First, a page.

If you’re as fascinated as we are about crypto and blockchain and want to learn more about the science of algorithms, then this article is for you.
Algorithms are the backbone of blockchain networks governing transactions and operations. These consensus mechanisms dictate how every transaction block is created and added to the chain without relying on a centralised authority.
Thanks to Bitcoin and Ether, we’ve heard so much about Proof-of-Work (PoW) and Proof-of-Stake (PoS) models. But like any type of technology, they don’t come without problems. So in this article, we want to focus on the lesser-known algorithms that are also secure and functional.
Proof-of-Activity is a blockchain algorithm that combines elements of Proof-of-Work and Proof-of-Stake. The rationale behind this was to prevent 51% and double-spending attacks.
When a block is created on a PoA blockchain, it uses the PoW mechanism. Miners will compete against each other to validate the first block, and once that occurs, the system sets the PoS mechanism in motion. The block created will have the miner’s address and reward. After which, the algorithm randomly selects a new set of miners. The higher the number of cryptocurrencies they own, the higher their chances of becoming miners.
The algorithm sets itself apart by ensuring that a block is created after all validators signed it. If one or more validators haven’t signed the block, the next block created will jump the queue and join the blockchain.
While the algorithm’s security is good, it does have similar challenges as PoW and PoS. It still uses a large amount of electricity, and people can stake coins to become validators. Decred is one example of a cryptocurrency that uses PoA.
The Proof-of-Burn algorithm came about to counter PoW’s energy wastage. Similar to PoS, one is required to burn a specific amount of coins, which means they go to an address where they become unusable. Once they do, they will be in the running to become a validator. The more coins you burn, the higher are your chances of getting selected. Furthermore, people use virtual mining rigs to validate blocks instead of having a physical rig.
This mechanism brings two benefits:
- It significantly reduces energy consumption.
- Its coin-burning requirement to gain validator permission makes it more secure. This is because nodes will carefully validate blocks to earn rewards so they can cover burning expenditure.
While this algorithm hasn’t been proven successful on extensive networks, it is still simpler and more efficient than the Proof-of-Activity algorithm.
The Proof-of-Weight algorithm is based on Algorand’s consensus algorithm. Every user has a weight attached to them, which traditionally depends on the volume of cryptocurrency they own. Furthermore, it has a rule which requires at least two-thirds of the total weight on the network to be honest users who will not sabotage the system.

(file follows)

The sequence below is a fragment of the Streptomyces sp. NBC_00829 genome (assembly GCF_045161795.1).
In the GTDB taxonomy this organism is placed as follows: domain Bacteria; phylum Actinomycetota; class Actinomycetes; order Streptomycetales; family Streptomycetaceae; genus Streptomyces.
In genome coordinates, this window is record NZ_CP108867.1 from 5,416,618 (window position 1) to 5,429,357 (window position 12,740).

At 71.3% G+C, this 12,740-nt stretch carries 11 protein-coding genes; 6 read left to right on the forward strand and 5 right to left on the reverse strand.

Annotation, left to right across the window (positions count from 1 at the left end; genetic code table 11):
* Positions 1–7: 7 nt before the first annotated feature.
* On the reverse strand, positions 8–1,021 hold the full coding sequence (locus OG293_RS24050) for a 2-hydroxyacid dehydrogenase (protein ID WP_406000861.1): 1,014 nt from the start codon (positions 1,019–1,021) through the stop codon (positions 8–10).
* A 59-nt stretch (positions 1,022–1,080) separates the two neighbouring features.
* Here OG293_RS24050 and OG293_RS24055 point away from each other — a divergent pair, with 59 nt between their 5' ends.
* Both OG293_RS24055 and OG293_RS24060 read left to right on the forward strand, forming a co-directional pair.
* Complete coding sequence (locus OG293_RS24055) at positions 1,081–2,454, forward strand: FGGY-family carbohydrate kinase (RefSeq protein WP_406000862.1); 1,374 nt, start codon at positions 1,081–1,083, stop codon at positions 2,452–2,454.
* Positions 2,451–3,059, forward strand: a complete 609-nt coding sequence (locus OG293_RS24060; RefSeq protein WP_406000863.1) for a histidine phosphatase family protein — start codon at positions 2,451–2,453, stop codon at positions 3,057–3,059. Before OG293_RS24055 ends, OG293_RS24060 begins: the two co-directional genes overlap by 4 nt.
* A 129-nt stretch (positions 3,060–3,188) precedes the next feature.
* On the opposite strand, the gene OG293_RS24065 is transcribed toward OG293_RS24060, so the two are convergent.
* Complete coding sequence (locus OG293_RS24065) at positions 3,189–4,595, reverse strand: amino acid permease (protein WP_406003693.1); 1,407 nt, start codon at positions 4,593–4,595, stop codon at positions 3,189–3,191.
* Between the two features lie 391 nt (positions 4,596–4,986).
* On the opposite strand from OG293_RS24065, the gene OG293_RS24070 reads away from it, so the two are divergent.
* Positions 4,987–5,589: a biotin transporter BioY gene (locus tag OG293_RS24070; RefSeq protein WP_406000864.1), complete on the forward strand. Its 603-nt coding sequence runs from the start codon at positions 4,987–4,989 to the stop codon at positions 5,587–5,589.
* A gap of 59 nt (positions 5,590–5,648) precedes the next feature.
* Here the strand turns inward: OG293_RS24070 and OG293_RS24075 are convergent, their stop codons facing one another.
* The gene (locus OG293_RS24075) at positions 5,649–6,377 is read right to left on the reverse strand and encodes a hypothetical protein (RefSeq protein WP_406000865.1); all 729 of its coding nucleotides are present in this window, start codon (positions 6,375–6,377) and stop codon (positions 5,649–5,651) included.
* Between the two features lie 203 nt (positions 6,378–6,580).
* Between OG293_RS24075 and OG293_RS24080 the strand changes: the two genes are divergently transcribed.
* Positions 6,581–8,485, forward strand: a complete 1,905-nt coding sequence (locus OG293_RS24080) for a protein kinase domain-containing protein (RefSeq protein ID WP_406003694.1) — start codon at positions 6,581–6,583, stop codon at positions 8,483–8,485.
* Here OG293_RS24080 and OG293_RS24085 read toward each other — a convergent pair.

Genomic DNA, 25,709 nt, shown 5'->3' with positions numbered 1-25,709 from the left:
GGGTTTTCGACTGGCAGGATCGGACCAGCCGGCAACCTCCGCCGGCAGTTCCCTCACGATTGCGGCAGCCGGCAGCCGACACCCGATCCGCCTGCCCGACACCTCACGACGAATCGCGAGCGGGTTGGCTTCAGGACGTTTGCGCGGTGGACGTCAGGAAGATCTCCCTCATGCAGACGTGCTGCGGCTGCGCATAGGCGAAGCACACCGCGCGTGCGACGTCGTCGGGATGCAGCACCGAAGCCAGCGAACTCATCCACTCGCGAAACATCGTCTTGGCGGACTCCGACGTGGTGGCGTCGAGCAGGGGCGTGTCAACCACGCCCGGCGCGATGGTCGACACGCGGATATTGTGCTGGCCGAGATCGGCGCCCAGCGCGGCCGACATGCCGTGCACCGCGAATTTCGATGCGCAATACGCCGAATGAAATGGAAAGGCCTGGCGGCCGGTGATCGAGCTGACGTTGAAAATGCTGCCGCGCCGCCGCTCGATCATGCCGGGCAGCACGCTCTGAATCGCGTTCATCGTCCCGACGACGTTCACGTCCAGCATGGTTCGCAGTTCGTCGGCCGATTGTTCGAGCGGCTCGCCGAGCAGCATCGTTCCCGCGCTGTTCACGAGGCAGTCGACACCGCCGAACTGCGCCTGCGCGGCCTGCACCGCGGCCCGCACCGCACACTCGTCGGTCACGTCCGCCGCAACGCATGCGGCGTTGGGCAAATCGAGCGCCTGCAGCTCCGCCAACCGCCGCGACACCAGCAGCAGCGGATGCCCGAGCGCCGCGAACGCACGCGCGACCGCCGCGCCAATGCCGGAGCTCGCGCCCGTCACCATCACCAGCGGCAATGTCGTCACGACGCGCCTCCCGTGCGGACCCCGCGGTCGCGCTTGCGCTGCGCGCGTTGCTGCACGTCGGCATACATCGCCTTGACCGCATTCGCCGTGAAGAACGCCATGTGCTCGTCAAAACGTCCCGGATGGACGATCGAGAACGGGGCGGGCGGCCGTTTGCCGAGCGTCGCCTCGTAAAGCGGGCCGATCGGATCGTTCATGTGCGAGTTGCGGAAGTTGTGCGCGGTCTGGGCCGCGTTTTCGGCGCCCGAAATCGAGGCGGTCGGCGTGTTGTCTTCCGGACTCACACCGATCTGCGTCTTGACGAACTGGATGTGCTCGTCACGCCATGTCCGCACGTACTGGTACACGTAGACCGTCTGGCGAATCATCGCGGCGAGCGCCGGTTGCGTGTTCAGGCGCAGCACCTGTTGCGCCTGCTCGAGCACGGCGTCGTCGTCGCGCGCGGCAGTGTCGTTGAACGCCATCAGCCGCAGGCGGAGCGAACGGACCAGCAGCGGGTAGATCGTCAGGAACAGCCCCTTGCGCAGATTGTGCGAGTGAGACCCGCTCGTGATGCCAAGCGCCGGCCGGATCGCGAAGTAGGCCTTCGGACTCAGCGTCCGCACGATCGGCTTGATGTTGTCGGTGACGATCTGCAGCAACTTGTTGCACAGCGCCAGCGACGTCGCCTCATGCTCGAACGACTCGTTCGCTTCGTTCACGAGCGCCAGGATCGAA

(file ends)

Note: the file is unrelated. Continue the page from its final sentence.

For instance, if there are 30 nodes on the network validating blocks. Each node will have a weight attached to it. If the weight of honest users hit at least two-thirds of the total weight, the network will be considered secure. This rule is known as Byzantine Agreement.
The primary advantage of this algorithm is that the weight can be determined not just based on the volume of cryptocurrencies but anything else which has value. For instance, Filecoin uses the amount of IPFS data users store to assess their weight. Besides this, the algorithm also counters double-spending attacks effectively.
The only challenge in this algorithm is incentivisation. Despite its scalability, the lack of incentives for nodes makes it unattractive.
Proof-of-Capacity is another algorithm that aims to counter PoW’s high energy consumption and PoS’ cryptocurrency hoarding.
PoC’s algorithm relies on the spare space in a system’s hard disk to store a few mathematical solutions even before miners compete to validate transactions. The more space you have, the more solutions go to your hard drive, the more likely you will match them with your mathematical solutions.
This algorithm uses a matching instead of a computing-intensive process. While the algorithm seems fairly simple and energy-efficient, mass adoption could create conflicts revolving drive space.
Sieve is a relatively simple consensus algorithm used along with another mechanism. The idea behind Sieve is to focus on blocks that might have slightly different recorded information. Sieve examines non-deterministic outputs and has a threshold for how many of these can occur. Once the number goes beyond this threshold, it rejects the entire procedure.
Hyperledger is a popular cryptocurrency project that uses this algorithm alongside another mechanism.
To wrap up, these are just five of the top alternative blockchain algorithms or consensus mechanisms out there. If you’re into mining, make sure you look at blockchain algorithms when researching crypto projects.
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